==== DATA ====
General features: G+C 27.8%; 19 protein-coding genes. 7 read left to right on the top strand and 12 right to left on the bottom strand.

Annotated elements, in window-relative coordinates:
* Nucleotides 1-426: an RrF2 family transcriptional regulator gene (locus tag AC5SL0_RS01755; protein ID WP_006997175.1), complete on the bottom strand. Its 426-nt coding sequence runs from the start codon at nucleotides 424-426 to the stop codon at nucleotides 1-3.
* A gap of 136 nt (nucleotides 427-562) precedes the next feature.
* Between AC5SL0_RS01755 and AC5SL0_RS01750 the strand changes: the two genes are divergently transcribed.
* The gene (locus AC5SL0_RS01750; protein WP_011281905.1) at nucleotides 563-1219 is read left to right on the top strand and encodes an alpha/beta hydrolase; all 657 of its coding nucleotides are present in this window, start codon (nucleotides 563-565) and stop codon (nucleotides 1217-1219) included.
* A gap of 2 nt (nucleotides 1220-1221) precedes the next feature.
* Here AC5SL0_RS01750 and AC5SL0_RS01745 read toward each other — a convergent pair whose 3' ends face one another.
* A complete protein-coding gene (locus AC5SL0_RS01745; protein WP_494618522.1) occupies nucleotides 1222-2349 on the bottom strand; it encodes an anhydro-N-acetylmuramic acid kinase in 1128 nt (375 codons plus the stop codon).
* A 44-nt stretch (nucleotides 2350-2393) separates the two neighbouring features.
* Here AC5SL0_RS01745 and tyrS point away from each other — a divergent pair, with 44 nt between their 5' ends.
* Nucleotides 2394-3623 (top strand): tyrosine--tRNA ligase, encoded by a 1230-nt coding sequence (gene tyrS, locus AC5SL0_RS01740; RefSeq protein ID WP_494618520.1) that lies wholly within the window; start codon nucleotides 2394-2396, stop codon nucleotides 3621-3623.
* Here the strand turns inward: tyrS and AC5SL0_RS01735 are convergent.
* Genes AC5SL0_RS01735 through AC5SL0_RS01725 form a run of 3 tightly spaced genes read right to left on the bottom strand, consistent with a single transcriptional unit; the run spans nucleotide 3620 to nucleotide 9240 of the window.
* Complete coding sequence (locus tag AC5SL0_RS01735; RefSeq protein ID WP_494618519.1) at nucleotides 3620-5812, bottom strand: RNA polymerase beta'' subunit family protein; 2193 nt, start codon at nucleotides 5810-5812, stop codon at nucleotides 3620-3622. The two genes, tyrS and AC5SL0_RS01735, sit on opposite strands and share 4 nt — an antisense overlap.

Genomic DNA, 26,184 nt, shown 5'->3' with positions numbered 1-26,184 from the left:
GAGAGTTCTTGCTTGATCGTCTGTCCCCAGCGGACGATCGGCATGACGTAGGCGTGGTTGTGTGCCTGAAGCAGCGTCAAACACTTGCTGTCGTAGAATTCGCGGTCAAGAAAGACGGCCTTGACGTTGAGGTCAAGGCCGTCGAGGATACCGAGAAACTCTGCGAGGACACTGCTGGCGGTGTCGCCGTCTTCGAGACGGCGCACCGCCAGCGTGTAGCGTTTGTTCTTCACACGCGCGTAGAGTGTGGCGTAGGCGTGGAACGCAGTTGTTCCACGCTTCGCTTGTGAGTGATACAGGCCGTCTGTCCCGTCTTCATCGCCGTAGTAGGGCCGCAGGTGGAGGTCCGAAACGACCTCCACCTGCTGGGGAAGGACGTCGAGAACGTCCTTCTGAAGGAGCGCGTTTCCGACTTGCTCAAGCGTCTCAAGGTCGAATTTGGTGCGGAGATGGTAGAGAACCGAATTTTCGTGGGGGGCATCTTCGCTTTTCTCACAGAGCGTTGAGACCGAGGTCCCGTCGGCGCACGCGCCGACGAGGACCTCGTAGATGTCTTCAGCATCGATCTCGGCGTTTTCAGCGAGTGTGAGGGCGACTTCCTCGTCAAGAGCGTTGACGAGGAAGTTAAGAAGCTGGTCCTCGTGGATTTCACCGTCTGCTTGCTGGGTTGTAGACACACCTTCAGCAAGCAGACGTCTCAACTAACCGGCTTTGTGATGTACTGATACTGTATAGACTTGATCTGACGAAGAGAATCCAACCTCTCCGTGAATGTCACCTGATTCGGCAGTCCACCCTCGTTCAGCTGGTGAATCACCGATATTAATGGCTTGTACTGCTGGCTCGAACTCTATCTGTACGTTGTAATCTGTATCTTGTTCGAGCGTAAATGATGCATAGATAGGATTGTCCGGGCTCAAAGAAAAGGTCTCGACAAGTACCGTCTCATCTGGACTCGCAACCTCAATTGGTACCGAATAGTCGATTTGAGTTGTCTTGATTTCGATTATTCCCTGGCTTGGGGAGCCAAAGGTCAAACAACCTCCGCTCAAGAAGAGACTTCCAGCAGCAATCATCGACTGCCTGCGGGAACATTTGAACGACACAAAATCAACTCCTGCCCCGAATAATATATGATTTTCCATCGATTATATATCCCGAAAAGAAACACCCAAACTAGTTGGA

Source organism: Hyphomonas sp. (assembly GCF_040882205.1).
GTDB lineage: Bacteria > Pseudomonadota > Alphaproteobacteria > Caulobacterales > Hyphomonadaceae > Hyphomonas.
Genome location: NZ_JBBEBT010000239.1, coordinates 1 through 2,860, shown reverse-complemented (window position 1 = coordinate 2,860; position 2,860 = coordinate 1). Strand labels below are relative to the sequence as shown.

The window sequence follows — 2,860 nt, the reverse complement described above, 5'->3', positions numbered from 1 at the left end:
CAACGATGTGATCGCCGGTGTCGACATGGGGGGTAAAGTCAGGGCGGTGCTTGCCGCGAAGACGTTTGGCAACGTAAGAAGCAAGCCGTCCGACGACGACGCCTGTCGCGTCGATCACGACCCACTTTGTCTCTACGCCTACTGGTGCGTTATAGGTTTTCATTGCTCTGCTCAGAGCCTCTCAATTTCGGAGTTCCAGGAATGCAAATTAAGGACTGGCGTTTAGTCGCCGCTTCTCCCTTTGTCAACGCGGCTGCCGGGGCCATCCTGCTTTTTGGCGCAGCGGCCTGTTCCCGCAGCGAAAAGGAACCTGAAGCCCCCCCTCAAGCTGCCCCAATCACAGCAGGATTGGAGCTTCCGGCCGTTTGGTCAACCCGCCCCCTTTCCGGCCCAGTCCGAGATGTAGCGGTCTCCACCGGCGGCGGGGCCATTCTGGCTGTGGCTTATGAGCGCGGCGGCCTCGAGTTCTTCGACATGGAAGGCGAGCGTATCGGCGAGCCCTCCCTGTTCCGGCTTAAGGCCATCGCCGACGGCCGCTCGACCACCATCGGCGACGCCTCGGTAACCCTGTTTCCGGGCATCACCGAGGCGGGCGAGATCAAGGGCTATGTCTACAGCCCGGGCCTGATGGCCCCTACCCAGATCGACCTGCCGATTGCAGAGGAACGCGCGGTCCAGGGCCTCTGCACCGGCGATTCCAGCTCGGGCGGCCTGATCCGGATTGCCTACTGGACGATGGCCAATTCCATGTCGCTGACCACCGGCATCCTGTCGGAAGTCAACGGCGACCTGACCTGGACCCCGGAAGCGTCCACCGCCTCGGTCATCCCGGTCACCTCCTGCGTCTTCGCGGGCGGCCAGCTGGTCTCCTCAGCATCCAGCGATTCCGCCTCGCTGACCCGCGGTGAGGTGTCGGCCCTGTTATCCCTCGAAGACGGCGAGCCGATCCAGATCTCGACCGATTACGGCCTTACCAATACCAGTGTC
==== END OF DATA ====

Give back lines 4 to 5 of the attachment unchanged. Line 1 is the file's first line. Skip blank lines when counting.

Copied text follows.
* A gap of 136 nt (nucleotides 427-562) precedes the next feature.
* Between AC5SL0_RS01755 and AC5SL0_RS01750 the strand changes: the two genes are divergently transcribed.